The online newspaper of Canyon High School

The Eagle's Tale

The online newspaper of Canyon High School

The Eagle's Tale

The online newspaper of Canyon High School

The Eagle's Tale

Bombs shatter festive Boston Marathon, leave at least three dead

Emergency personnel assist the victims at the scene of a bomb blast during the Boston Marathon in Boston, Massachusetts, Monday, April 15, 2013. (Stuart Cahill/Boston Herald/MCT)

The peace of a historic and festive event was shattered Monday when two bombs exploded near the finish line of the Boston Marathon, killing three people, including an 8-year-old, and injuring at least 130 more.

The near-simultaneous blasts shattered windows and sent runners and onlookers fleeing through curtains of thick gray smoke. Police and emergency personnel rushed to aid casualties lying on the blood-stained pavement.

Eight children were among the injured.

No one claimed credit for the carnage in the city known as the Cradle of Liberty on the day celebrated as Patriots Day, and law enforcement authorities were reluctant to characterize the attack. But the bombings immediately drew fears that terrorists were responsible. As many as five other explosive devices were reported to have been found in the city.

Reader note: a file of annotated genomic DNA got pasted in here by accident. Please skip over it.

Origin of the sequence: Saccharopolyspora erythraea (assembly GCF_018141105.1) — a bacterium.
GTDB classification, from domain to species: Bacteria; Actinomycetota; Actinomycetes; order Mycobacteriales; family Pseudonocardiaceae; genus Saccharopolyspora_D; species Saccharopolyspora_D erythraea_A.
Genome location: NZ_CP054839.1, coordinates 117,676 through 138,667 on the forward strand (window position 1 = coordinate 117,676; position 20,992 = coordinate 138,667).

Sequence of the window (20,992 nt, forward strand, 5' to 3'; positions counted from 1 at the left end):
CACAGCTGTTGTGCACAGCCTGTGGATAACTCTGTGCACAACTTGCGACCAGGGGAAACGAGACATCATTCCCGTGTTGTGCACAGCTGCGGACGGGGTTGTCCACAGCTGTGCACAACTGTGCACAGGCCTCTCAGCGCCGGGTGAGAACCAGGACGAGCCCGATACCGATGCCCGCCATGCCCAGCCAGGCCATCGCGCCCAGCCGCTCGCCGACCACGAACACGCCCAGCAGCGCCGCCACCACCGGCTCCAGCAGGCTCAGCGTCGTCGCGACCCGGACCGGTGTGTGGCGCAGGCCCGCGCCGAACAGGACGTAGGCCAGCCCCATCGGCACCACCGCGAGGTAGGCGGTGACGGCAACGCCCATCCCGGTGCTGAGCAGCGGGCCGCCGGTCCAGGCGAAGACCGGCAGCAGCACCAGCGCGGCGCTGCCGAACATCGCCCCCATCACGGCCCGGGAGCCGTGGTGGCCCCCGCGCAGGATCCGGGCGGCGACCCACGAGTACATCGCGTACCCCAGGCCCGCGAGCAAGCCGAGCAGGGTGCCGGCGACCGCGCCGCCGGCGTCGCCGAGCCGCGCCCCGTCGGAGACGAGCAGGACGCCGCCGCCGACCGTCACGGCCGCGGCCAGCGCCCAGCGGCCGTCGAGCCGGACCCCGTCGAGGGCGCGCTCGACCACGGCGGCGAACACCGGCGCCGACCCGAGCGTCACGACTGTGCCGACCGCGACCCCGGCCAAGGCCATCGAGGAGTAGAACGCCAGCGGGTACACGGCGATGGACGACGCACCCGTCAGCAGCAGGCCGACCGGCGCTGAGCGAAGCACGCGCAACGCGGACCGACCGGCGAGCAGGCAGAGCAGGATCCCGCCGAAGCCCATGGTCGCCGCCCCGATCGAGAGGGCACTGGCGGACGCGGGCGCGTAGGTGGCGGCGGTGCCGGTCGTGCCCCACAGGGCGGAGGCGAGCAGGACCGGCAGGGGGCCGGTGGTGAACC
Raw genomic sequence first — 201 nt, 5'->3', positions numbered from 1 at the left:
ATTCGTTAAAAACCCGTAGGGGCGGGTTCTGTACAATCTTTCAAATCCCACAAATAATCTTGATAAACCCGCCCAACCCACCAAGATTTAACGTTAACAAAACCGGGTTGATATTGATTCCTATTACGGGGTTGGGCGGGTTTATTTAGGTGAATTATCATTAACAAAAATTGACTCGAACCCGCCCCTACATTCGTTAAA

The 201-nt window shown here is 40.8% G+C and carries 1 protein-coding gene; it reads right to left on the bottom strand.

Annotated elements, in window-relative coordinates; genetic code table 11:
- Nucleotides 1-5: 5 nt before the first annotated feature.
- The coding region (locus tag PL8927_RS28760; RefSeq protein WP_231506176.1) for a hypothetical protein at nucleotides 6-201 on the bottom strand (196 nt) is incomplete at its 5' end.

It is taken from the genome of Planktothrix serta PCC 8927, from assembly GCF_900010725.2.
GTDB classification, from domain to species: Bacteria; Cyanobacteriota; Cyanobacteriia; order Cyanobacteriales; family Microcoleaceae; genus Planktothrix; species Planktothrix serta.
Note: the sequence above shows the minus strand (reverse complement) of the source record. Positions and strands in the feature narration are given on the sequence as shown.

“We still do not know who did this, and people should not jump to conclusions before we have all of the facts,” President Barack Obama said in a brief nationally televised appearance. “But make no mistake: We will get to the bottom of this, and we will find out who did this. We’ll find out why they did this. Any responsible individuals, any responsible groups, will feel the full weight of justice.”

Obama was briefed by homeland security adviser Lisa Monaco, FBI Director Robert Mueller and Homeland Security Secretary Janet Napolitano. Obama said that he’d ordered security heightened around the United States “as necessary” and vowed that whoever was responsible for the explosions would be tracked down. Although he declined to call the explosions a terrorist attack, the FBI had taken over the lead in the investigation.

But Rep. Mike McCaul, R-Texas, chairman of the House Homeland Security Committee, told Fox News that he believed the bombings had “all the hallmarks of an act of terrorism.”

Authorities in New York and Washington tightened security in the wake of the blasts.

Boston-area hospitals reported many victims of the blasts to be in critical condition with blast injuries to their arms and legs. At least 10 amputations were reported. The closest hospital to the bomb site, Massachusetts General Hospital, was treating 22 victims, including six in critical condition, said spokeswoman Kristen Chadwick.

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